Today I received an email from a popular Christian writer who challenged his large audience to take up mindfulness meditation.1 He cited four benefits of meditation from Psychology Today in support of establishing it as a daily practice. In the email he sent out to subscribers, this author explained that “its roots go back to Biblical times and ancient cultures.” But does mindfulness meditation trace its roots to the Bible? Should Christians meditate?2
I have long wanted to write a few thoughts down regarding Atheism and it’s naturalistic foundations. I have previously written on the subject, and the paper below extends the thinking behind that post and adds a couple of other things I’ve come across since then.
This paper depends on the connection between atheism (the belief that there is no God) and naturalistic evolution. This connection seems to be a necessary connection, so if naturalistic evolution falls, atheism is robbed of its only real chance to be “intellectually fulfilling” (to use Richard Dawkins’ words). In this case, atheism is in my opinion irrational, or as James Speigel said, “Atheism is a form of intellectual suicide.”
For details and the argument, read the paper below.
If you haven’t seen Ray Comforts film (38 mins long) on Evolution vs God, it is worth watching.
He interviews a few fairly well known advocates of Evolution including P. Z. Meyers. Enjoy.
Jay Adams on reconciling God and evil.
Simply this: God controls all things, even the existence and activity of evil.
We must remove the word “allows” when speaking of God and evil. He doesn’t merely allow evil to occur. If so, there would be another power, or force, in the universe as great as (or nearly so) as God. It is a force wanting to express itself in various evil ways, but must seek permission from God to do so. So when evil occurs, God has given way to this force and allows it to have its way .
But God is in control of all things. What does that really mean? Think about it—who is the force that determines if and when evil occurs-for His own purposes? There is no second god-like force; He is the sole force in the universe. All evil is according to His determinate purposes—always for some good purpose. God doesn’t allow evil; He has planned all good and evil. Actually, all the “evil” we talk about today is actually a good that we shall someday see to be such. God doesn’t allow it—He foreordains it.
In Mere Christianity, Lewis warns about over simplifying Christianity (something some people who call themselves Christians sometimes do) and the straw man that Atheists often build from this.
Very well then, atheism is too simple. And I will tell you another view that is also too simple. It is the view I call Christianity-and-water, the view which simply says there is a good God in Heaven and everything is all right—leaving out all the difficult and terrible doctrines about sin and hell and the devil, and the redemption. Both these are boys’ philosophies.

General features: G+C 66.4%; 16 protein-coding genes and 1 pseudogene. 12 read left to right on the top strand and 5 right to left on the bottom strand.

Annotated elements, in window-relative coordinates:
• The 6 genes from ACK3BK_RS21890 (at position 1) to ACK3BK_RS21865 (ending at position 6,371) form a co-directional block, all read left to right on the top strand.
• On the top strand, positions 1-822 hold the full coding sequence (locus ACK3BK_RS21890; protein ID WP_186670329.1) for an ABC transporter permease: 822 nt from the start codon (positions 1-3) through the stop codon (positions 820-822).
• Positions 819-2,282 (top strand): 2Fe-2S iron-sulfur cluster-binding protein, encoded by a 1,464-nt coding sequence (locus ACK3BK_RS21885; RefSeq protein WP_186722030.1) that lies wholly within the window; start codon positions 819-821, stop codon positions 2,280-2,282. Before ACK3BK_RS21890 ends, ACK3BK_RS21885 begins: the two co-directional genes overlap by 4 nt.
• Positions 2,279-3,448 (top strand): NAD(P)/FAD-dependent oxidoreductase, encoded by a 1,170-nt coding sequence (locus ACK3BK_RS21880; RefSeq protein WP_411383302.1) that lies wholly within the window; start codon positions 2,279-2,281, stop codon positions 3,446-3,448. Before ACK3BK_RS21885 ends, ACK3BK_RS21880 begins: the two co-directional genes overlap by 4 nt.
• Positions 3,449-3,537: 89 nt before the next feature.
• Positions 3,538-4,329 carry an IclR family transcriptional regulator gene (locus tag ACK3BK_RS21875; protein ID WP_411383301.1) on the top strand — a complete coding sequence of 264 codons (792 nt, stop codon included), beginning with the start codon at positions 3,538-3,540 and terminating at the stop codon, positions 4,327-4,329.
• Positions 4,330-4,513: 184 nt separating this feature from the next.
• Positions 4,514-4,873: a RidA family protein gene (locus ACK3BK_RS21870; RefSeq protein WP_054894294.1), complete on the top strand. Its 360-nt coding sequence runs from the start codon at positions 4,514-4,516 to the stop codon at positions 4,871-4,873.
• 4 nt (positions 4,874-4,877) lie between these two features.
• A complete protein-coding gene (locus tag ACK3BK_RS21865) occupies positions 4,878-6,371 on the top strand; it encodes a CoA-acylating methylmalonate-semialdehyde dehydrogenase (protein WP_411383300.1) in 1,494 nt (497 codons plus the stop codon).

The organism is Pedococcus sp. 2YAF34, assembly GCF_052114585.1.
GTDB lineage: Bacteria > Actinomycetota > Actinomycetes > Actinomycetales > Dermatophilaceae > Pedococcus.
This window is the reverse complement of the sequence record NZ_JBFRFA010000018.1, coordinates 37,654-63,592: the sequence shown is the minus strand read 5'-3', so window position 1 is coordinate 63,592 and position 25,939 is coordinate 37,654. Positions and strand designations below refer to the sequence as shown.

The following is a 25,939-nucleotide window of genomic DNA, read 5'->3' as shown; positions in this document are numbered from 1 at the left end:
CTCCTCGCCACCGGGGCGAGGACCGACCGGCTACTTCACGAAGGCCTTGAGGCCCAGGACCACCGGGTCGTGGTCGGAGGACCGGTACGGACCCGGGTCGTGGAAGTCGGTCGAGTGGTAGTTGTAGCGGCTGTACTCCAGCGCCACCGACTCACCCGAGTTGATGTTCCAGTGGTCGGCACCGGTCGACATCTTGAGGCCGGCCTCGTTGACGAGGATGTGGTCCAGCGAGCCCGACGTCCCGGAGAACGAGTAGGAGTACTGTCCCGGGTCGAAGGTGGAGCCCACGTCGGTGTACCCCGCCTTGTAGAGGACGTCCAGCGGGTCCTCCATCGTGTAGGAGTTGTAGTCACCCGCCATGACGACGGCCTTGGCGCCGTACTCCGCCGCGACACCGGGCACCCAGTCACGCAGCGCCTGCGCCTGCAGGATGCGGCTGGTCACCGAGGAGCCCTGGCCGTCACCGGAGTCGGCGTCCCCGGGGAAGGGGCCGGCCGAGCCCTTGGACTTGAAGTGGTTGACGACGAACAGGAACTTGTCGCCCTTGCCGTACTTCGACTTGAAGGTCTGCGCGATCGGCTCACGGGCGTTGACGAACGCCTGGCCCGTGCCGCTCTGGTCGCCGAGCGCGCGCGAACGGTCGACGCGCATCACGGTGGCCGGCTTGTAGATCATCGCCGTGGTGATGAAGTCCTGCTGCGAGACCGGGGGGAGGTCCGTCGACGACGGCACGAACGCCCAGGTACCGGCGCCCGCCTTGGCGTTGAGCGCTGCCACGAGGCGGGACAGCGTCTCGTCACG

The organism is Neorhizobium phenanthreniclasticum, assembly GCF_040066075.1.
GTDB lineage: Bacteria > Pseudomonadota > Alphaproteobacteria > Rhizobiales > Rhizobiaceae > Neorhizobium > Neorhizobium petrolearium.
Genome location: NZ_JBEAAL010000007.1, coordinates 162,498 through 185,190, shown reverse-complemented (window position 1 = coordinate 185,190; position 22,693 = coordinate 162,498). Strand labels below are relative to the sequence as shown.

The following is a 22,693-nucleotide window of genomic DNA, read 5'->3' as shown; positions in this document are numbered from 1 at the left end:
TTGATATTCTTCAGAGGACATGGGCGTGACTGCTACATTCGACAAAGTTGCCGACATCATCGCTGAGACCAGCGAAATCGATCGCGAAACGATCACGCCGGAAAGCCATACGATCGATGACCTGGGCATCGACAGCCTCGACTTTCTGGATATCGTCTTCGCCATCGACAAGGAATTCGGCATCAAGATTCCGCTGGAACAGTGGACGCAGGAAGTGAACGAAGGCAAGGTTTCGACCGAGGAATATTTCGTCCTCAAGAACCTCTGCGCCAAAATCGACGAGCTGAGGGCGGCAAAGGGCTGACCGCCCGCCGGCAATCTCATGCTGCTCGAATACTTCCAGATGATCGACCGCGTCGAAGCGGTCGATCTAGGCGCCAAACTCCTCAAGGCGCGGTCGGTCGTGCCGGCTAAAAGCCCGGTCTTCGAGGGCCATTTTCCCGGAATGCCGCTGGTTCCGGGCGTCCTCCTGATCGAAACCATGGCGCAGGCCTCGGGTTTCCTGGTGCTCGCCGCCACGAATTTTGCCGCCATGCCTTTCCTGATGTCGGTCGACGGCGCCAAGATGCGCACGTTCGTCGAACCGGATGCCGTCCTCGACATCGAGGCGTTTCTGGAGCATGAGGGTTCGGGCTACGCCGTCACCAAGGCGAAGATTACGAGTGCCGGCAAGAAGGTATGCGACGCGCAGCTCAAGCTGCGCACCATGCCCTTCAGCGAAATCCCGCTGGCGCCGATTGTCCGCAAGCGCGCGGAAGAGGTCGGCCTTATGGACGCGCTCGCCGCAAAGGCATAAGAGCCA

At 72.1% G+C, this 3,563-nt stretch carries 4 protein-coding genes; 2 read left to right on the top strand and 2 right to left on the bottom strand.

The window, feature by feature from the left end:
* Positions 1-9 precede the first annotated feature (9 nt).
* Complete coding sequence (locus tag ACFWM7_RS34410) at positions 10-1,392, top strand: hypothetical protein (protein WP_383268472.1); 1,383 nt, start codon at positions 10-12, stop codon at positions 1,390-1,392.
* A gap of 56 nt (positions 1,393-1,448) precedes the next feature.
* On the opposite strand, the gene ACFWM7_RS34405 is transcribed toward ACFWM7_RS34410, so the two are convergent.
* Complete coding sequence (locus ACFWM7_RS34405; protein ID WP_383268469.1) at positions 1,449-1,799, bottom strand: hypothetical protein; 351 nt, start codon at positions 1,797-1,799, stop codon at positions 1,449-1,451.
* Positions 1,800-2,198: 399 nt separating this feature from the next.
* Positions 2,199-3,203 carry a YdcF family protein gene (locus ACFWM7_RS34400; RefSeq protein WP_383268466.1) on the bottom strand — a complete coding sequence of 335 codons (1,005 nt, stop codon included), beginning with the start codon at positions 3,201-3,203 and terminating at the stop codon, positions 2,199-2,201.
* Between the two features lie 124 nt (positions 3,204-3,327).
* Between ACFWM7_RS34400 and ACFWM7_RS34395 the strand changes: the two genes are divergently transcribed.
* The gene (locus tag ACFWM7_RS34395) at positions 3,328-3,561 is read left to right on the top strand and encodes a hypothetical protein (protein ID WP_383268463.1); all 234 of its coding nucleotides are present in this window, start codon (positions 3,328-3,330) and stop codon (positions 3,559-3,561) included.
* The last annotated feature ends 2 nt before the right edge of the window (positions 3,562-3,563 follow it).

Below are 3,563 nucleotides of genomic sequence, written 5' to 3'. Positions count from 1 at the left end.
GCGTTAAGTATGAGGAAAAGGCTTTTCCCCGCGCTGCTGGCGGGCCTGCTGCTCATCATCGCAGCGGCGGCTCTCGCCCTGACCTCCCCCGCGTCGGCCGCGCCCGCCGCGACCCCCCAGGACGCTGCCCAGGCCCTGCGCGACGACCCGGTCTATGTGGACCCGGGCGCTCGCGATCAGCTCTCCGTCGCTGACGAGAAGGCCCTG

C. S. Lewis’ 1938 Sci-Fi novel Out of the Silent Planet chronicles the voyage of three men, two of whom are partnering for their own reasons and a lone philologist on a walking tour who happens to be in the wrong place at the wrong time and won’t be missed if he disappears. Weston and Devine drug Ransom (the philologist) and take him to the planet of Malacandra (which turns out to be Mars). Weston and Devine have been there before, and were asked them to bring back another person with them as (they believe) a sacrificial offering. Their belief that the Malacandrians are unsophisticated savages and that humanity represents the most highly advanced civilization in existence makes them willing to sacrifice Ransom for the greater benefit to come from Malacandra.
It’s always a joy to read biographies. Its an even bigger joy to read autobiographies where the author explains their conversion to Christ. Last week I read “Surprised by Joy” by C. S. Lewis. Last Monday I posted a synopsis of his conversion from atheism to Christianity, but I also wanted to follow this up with some of my favorite quotes from the book which are relative to his conversion, and some of which are philosophically interesting.
C. S. Lewis traces his conversion story through his autobiography “Surprised by Joy” from his early childhood through to his conversion to Christ as an adult. As the story unfolds, he traces the “aesthetic experience” of “joy” as an experience that “was valuable only as a pointer to something other and outer.”
Early in his life, he speaks of a “religious experience”, which is followed by his becoming an “effective believer”, by which he means he “heard the doctrines of Christianity…” and “had no skepticism”. This resulted in a fear for his soul to the effect that he “began seriously to pray and read [his] bible and to attempt to obey [his] conscience.” At this stage, Lewis’s faith is a simple faith, which does not understand how to comprehend and consider the world. Furthermore, it seems it bore a fear of God, but not an explicit understanding of his own sin and in this sense, he did not feel a sense of personal responsibility before God, which comes much later.